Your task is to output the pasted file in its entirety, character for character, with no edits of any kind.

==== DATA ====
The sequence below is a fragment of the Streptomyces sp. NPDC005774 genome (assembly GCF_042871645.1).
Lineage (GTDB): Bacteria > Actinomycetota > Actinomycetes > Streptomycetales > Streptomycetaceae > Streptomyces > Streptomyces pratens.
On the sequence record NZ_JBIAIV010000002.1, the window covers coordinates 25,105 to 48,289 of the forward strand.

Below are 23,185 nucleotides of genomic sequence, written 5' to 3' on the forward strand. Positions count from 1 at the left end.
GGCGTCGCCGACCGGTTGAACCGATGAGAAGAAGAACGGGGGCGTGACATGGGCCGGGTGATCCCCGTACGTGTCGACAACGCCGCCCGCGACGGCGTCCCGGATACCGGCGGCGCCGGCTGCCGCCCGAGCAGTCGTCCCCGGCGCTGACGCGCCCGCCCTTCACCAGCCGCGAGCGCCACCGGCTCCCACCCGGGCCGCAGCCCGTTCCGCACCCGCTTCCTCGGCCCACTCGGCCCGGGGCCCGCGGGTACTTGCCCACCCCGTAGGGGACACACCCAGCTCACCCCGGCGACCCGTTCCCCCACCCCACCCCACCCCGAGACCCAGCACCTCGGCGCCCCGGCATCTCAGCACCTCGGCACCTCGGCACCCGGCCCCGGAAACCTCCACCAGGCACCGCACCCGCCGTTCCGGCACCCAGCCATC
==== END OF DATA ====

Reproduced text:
The sequence below is a fragment of the Streptomyces sp. NPDC005774 genome (assembly GCF_042871645.1).
Lineage (GTDB): Bacteria > Actinomycetota > Actinomycetes > Streptomycetales > Streptomycetaceae > Streptomyces > Streptomyces pratens.
On the sequence record NZ_JBIAIV010000002.1, the window covers coordinates 25,105 to 48,289 of the forward strand.

Below are 23,185 nucleotides of genomic sequence, written 5' to 3' on the forward strand. Positions count from 1 at the left end.
GGCGTCGCCGACCGGTTGAACCGATGAGAAGAAGAACGGGGGCGTGACATGGGCCGGGTGATCCCCGTACGTGTCGACAACGCCGCCCGCGACGGCGTCCCGGATACCGGCGGCGCCGGCTGCCGCCCGAGCAGTCGTCCCCGGCGCTGACGCGCCCGCCCTTCACCAGCCGCGAGCGCCACCGGCTCCCACCCGGGCCGCAGCCCGTTCCGCACCCGCTTCCTCGGCCCACTCGGCCCGGGGCCCGCGGGTACTTGCCCACCCCGTAGGGGACACACCCAGCTCACCCCGGCGACCCGTTCCCCCACCCCACCCCACCCCGAGACCCAGCACCTCGGCGCCCCGGCATCTCAGCACCTCGGCACCTCGGCACCCGGCCCCGGAAACCTCCACCAGGCACCGCACCCGCCGTTCCGGCACCCAGCCATC